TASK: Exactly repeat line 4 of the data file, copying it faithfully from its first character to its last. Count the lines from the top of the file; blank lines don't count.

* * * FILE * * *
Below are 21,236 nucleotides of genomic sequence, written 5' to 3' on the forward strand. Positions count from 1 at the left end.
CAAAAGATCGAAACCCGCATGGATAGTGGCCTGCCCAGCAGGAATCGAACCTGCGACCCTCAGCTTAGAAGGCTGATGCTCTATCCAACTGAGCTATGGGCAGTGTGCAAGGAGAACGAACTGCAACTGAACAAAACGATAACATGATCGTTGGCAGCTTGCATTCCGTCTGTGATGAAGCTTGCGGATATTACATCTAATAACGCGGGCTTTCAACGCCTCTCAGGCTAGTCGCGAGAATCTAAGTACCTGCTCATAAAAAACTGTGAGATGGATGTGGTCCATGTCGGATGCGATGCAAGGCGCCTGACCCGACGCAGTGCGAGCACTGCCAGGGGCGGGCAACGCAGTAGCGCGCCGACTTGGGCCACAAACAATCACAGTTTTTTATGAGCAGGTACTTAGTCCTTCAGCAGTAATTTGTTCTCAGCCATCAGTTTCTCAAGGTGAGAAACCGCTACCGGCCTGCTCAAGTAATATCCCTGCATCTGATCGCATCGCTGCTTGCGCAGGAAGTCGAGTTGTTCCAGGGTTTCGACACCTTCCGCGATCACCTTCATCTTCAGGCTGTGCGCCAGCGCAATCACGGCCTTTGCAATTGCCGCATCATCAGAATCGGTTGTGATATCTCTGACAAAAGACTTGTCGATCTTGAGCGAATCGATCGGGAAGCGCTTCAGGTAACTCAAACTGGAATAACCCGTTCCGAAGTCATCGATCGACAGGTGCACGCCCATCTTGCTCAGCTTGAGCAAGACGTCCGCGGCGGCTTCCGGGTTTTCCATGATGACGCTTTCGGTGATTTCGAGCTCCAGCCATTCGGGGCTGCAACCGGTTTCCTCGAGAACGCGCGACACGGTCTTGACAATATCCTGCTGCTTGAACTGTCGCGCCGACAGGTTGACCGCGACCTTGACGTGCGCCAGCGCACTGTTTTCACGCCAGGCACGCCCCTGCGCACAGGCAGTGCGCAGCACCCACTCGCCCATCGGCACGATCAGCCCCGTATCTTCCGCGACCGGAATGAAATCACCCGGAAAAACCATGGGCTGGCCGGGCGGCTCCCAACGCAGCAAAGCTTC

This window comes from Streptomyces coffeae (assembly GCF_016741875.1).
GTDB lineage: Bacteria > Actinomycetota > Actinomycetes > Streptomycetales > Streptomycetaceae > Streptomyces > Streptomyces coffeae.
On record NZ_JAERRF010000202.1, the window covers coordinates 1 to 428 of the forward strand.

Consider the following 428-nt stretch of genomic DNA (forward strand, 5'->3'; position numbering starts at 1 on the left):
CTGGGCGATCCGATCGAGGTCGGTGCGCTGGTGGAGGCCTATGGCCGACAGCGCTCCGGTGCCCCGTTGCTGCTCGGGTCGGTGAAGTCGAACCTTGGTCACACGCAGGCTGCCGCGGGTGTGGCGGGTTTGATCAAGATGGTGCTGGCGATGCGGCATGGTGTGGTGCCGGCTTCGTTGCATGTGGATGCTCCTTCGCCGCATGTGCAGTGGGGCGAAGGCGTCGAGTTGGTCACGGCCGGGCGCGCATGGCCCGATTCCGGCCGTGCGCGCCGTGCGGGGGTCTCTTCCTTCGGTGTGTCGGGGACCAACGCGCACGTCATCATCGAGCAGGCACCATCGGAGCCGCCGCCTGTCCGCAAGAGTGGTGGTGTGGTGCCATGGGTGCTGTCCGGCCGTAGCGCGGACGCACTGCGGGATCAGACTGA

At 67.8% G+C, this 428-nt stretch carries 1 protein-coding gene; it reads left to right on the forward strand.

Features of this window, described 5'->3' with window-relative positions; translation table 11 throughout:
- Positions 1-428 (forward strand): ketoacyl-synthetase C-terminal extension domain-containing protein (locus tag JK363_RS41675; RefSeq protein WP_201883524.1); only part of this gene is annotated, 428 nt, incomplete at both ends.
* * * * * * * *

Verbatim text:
GTDB lineage: Bacteria > Actinomycetota > Actinomycetes > Streptomycetales > Streptomycetaceae > Streptomyces > Streptomyces coffeae.